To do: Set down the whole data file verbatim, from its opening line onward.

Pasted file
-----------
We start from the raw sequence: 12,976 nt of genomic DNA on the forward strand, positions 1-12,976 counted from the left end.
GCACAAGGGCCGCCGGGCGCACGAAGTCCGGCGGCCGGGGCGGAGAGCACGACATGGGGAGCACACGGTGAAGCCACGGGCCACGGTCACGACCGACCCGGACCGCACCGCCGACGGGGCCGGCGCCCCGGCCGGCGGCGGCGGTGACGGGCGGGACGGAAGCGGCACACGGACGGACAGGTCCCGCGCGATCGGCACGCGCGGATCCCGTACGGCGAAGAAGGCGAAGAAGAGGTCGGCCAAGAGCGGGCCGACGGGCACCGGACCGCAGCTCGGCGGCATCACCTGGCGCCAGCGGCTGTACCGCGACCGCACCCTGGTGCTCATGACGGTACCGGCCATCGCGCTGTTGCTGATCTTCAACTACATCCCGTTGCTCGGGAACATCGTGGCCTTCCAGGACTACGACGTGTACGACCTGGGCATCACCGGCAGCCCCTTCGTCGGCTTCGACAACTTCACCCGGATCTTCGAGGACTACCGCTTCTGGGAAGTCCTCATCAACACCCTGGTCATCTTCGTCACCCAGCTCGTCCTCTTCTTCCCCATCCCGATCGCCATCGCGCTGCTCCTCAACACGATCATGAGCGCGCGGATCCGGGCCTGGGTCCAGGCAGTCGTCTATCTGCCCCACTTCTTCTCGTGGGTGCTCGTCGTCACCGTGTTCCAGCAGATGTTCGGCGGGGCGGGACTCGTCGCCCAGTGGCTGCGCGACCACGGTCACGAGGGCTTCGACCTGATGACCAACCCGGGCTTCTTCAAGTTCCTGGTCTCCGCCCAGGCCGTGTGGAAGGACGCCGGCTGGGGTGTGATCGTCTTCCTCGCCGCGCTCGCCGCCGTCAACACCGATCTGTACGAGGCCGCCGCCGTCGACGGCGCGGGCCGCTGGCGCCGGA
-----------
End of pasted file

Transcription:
We start from the raw sequence: 12,976 nt of genomic DNA on the forward strand, positions 1-12,976 counted from the left end.
GCACAAGGGCCGCCGGGCGCACGAAGTCCGGCGGCCGGGGCGGAGAGCACGACATGGGGAGCACACGGTGAAGCCACGGGCCACGGTCACGACCGACCCGGACCGCACCGCCGACGGGGCCGGCGCCCCGGCCGGCGGCGGCGGTGACGGGCGGGACGGAAGCGGCACACGGACGGACAGGTCCCGCGCGATCGGCACGCGCGGATCCCGTACGGCGAAGAAGGCGAAGAAGAGGTCGGCCAAGAGCGGGCCGACGGGCACCGGACCGCAGCTCGGCGGCATCACCTGGCGCCAGCGGCTGTACCGCGACCGCACCCTGGTGCTCATGACGGTACCGGCCATCGCGCTGTTGCTGATCTTCAACTACATCCCGTTGCTCGGGAACATCGTGGCCTTCCAGGACTACGACGTGTACGACCTGGGCATCACCGGCAGCCCCTTCGTCGGCTTCGACAACTTCACCCGGATCTTCGAGGACTACCGCTTCTGGGAAGTCCTCATCAACACCCTGGTCATCTTCGTCACCCAGCTCGTCCTCTTCTTCCCCATCCCGATCGCCATCGCGCTGCTCCTCAACACGATCATGAGCGCGCGGATCCGGGCCTGGGTCCAGGCAGTCGTCTATCTGCCCCACTTCTTCTCGTGGGTGCTCGTCGTCACCGTGTTCCAGCAGATGTTCGGCGGGGCGGGACTCGTCGCCCAGTGGCTGCGCGACCACGGTCACGAGGGCTTCGACCTGATGACCAACCCGGGCTTCTTCAAGTTCCTGGTCTCCGCCCAGGCCGTGTGGAAGGACGCCGGCTGGGGTGTGATCGTCTTCCTCGCCGCGCTCGCCGCCGTCAACACCGATCTGTACGAGGCCGCCGCCGTCGACGGCGCGGGCCGCTGGCGCCGGA